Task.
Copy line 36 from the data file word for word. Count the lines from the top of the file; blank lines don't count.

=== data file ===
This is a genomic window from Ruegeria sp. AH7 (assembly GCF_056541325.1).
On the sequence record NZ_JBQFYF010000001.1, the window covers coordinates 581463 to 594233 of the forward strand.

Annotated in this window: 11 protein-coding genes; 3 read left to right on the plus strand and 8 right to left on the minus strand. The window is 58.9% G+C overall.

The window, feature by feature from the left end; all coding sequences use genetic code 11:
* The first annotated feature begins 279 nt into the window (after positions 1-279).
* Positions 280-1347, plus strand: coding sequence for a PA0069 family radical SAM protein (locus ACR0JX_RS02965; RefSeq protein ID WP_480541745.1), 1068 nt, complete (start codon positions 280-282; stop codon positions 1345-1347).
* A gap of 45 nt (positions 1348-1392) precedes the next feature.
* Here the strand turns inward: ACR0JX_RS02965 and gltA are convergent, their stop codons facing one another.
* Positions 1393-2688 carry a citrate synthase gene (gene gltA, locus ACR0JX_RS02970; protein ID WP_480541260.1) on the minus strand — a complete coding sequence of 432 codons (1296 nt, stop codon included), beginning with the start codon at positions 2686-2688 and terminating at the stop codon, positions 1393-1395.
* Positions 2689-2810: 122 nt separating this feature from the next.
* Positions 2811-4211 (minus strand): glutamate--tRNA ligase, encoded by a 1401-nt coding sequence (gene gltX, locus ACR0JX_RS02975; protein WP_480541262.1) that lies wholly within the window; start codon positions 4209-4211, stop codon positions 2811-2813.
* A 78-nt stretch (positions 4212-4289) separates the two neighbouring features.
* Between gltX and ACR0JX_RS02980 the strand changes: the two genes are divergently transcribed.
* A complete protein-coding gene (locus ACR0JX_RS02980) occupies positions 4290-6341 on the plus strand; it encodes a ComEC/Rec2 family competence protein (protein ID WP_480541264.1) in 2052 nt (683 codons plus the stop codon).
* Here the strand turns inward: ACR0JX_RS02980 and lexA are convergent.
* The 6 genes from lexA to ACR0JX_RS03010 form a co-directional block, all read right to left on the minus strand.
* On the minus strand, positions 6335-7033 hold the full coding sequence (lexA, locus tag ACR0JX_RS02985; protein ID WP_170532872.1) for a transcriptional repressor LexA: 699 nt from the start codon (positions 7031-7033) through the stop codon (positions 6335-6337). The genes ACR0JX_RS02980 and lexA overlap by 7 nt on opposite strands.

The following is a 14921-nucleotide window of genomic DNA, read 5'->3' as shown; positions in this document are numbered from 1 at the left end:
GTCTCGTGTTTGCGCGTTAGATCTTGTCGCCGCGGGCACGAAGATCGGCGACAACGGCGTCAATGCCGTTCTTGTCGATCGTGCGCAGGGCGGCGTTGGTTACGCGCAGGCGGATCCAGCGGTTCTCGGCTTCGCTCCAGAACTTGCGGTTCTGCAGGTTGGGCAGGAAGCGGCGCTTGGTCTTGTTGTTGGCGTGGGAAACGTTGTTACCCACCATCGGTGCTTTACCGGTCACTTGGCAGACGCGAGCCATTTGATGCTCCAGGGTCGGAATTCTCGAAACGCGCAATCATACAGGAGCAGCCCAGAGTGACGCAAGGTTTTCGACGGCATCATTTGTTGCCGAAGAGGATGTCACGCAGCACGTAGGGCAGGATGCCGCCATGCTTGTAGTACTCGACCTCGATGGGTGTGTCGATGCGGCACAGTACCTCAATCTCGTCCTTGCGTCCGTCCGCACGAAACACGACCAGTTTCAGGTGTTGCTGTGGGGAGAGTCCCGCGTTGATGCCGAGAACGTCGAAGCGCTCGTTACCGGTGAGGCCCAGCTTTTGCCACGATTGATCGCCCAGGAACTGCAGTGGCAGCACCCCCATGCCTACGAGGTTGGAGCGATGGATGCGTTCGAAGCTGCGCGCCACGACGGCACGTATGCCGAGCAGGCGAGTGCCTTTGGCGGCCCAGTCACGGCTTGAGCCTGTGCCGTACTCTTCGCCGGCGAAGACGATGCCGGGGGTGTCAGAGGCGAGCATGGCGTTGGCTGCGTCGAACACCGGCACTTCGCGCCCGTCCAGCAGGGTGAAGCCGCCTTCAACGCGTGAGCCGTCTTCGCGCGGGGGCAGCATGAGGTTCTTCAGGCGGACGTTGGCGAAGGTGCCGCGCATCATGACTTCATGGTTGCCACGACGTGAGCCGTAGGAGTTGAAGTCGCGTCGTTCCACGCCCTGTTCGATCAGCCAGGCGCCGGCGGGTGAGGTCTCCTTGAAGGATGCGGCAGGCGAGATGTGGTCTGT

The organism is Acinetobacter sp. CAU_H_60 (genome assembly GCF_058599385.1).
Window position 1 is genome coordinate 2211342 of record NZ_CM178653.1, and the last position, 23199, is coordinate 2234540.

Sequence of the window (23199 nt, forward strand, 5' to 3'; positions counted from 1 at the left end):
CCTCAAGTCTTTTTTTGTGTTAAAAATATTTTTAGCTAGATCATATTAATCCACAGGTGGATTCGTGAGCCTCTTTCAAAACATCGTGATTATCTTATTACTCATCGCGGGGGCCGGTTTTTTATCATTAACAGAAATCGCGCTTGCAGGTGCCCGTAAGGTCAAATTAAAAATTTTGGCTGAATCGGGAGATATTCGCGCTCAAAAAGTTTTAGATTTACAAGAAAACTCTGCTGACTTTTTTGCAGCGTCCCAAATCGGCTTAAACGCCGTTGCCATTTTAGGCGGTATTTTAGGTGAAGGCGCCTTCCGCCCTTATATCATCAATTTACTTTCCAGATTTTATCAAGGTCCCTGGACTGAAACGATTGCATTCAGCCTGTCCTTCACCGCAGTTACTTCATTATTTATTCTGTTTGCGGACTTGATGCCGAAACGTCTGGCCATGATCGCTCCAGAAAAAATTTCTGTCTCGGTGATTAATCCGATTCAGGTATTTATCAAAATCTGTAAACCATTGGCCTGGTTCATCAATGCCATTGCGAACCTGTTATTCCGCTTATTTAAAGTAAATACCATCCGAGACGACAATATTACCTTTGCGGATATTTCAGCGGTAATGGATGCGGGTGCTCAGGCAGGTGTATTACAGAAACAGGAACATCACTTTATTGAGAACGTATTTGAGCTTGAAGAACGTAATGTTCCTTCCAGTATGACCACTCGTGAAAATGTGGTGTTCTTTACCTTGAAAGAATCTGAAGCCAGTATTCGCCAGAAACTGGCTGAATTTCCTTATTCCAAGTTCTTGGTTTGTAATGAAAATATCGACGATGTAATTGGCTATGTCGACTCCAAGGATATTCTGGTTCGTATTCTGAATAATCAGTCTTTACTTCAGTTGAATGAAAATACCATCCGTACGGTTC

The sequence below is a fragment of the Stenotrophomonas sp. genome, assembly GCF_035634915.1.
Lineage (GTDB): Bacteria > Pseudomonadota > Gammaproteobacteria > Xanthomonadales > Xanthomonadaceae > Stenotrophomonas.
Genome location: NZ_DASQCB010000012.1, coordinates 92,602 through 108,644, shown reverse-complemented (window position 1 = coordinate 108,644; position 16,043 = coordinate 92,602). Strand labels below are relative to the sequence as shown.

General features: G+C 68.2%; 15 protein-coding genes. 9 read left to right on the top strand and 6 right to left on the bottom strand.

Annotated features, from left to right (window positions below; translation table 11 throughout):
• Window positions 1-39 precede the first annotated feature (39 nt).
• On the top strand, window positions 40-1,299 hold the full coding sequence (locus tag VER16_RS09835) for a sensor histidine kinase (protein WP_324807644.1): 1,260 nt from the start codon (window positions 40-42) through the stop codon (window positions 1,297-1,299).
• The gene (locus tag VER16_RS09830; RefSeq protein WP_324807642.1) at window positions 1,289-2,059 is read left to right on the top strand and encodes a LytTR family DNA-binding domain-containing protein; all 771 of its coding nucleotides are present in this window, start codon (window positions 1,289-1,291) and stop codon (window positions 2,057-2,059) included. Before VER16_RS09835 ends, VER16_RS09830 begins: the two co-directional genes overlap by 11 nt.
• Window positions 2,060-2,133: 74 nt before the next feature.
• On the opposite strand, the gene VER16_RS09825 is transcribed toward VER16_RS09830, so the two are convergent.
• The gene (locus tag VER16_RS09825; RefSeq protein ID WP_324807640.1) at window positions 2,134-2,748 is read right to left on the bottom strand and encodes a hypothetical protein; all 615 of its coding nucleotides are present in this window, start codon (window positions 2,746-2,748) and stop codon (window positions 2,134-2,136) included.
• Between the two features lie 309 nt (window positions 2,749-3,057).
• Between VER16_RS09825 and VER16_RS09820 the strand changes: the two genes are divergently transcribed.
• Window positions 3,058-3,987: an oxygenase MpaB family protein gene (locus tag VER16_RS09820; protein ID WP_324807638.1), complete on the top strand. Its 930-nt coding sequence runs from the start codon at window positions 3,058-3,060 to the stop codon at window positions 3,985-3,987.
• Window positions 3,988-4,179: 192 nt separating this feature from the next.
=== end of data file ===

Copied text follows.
• Between VER16_RS09825 and VER16_RS09820 the strand changes: the two genes are divergently transcribed.